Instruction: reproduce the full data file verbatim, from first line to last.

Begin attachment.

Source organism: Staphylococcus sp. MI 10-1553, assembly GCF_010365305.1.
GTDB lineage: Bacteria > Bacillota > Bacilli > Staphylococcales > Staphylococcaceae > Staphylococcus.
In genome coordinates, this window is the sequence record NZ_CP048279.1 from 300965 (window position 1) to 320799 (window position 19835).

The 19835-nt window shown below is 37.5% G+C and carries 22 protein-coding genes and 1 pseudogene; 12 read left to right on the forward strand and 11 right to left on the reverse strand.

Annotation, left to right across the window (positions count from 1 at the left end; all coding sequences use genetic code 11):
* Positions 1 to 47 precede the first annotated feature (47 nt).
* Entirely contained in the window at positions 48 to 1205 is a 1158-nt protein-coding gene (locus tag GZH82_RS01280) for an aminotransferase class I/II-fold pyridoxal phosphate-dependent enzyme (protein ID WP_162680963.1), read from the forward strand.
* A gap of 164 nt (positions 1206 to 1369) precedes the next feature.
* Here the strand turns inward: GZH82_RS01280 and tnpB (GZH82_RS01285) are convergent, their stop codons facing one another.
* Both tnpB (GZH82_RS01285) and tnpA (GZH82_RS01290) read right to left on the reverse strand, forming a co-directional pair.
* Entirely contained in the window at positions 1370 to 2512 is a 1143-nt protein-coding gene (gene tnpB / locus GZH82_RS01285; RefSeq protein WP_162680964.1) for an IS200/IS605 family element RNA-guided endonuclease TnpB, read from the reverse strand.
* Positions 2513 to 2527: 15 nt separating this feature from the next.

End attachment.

Source organism: Staphylococcus sp. MI 10-1553, assembly GCF_010365305.1.
GTDB lineage: Bacteria > Bacillota > Bacilli > Staphylococcales > Staphylococcaceae > Staphylococcus.
In genome coordinates, this window is the sequence record NZ_CP048279.1 from 300965 (window position 1) to 320799 (window position 19835).

The 19835-nt window shown below is 37.5% G+C and carries 22 protein-coding genes and 1 pseudogene; 12 read left to right on the forward strand and 11 right to left on the reverse strand.

Annotation, left to right across the window (positions count from 1 at the left end; all coding sequences use genetic code 11):
* Positions 1 to 47 precede the first annotated feature (47 nt).
* Entirely contained in the window at positions 48 to 1205 is a 1158-nt protein-coding gene (locus tag GZH82_RS01280) for an aminotransferase class I/II-fold pyridoxal phosphate-dependent enzyme (protein ID WP_162680963.1), read from the forward strand.
* A gap of 164 nt (positions 1206 to 1369) precedes the next feature.
* Here the strand turns inward: GZH82_RS01280 and tnpB (GZH82_RS01285) are convergent, their stop codons facing one another.
* Both tnpB (GZH82_RS01285) and tnpA (GZH82_RS01290) read right to left on the reverse strand, forming a co-directional pair.
* Entirely contained in the window at positions 1370 to 2512 is a 1143-nt protein-coding gene (gene tnpB / locus GZH82_RS01285; RefSeq protein WP_162680964.1) for an IS200/IS605 family element RNA-guided endonuclease TnpB, read from the reverse strand.
* Positions 2513 to 2527: 15 nt separating this feature from the next.